Philippine Airlines flight from Bali to Manila

The seat numbering on this plane confuses me no end. We are in 33 H and J, so we assume we are at least halfway down towards the back of the plane. Not so. After a mere three rows of Business Class, Economy starts with row 30. I sleep through most of the four-hour flight and wake just before landing.

Ninoy Aquino International Airport, Manila

As with many of the airports we’ve encountered on this trip, there is a dedicated Special Assistance lane at immigration, where they surprisingly don’t want to see the e-visas QR code on the phone.

When we get to the luggage carousel, only two bags, with large PRIORITY stickers on them, are going around on the conveyor belt: ours. The rest of the luggage has not arrived yet. Wow!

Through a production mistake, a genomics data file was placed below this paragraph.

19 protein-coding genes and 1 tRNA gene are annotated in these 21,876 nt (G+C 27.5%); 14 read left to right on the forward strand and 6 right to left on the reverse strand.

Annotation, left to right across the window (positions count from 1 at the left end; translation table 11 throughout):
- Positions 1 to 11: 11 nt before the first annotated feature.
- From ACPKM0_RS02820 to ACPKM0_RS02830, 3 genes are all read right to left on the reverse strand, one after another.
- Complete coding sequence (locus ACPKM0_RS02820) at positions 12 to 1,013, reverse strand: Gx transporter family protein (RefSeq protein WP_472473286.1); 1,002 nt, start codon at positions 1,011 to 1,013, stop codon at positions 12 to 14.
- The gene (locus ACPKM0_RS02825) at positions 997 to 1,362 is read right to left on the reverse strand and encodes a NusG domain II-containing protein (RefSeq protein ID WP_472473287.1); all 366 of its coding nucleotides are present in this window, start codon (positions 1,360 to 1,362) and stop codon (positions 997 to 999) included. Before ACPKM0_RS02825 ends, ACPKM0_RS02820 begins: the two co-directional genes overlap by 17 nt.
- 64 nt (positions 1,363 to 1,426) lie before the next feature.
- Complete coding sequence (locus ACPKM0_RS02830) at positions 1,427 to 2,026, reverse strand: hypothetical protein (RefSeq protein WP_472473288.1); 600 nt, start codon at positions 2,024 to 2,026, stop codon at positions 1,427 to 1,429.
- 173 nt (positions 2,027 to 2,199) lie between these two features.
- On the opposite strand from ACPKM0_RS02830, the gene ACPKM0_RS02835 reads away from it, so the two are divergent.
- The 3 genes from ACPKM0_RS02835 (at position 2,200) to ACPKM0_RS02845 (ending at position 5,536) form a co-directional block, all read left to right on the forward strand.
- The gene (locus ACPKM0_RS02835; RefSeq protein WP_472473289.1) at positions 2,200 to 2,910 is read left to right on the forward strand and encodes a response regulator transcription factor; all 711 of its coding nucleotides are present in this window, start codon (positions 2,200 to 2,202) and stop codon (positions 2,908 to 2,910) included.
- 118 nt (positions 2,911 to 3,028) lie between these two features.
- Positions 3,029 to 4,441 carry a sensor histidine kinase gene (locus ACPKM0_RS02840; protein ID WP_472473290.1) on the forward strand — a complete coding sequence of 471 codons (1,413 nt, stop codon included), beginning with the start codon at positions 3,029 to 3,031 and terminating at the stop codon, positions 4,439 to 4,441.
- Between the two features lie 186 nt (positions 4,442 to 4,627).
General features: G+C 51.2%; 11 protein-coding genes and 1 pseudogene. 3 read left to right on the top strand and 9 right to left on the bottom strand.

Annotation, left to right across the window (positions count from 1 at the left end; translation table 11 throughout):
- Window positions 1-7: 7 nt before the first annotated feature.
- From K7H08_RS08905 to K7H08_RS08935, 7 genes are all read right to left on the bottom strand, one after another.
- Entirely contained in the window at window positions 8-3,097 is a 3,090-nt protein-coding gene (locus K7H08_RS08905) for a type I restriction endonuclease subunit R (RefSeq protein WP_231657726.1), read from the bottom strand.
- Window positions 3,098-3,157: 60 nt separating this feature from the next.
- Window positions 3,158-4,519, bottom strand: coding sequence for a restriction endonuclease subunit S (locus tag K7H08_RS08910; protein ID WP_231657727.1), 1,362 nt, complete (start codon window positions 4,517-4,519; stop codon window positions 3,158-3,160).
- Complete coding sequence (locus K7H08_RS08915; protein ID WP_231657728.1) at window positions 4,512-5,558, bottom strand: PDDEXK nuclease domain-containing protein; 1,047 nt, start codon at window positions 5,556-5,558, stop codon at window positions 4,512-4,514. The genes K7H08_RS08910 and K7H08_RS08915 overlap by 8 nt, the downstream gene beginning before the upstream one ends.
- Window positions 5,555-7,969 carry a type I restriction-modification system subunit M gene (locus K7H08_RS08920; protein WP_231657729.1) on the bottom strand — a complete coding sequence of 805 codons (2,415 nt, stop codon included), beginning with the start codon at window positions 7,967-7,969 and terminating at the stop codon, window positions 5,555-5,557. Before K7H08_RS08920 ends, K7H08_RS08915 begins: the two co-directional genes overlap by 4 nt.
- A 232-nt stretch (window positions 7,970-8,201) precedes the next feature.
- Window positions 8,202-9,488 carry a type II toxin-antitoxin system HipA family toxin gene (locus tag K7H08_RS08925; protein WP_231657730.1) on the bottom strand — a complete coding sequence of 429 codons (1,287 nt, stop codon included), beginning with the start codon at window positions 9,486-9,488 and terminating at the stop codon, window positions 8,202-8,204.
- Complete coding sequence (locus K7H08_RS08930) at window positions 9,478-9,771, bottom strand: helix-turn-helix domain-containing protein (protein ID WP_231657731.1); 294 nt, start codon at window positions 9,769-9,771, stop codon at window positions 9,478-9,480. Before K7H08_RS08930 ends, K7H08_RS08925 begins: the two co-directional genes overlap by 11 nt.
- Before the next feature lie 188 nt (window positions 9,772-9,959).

On the way out we pass by a health scanner taking temperatures but are not asked to partake.

The airport has dedicated numbered areas for passengers to wait for their pick-ups, which stops everyone congregating in one place as you leave the terminal. We quickly see our names on a board, and David goes off with the rep to load the bags, by the time I manage to get out of the wheelchair, I have lost sight of them. Thankfully David realises that I am missing, and comes back to get me.

Manila city is thronging with people, which is rather surprising at 05:30 on a Sunday morning, but we soon discover why: the main boulevard is closed off for hundreds of runners and cyclists to take part in an organised event. It is scheduled at this time on a Sunday so as not to cause so much disruption to traffic and other road users.

Hotel Bay Leaf

Located inside the old city walls, the arrivals area of the hotel is impressive, with a large, bright lobby and reception area.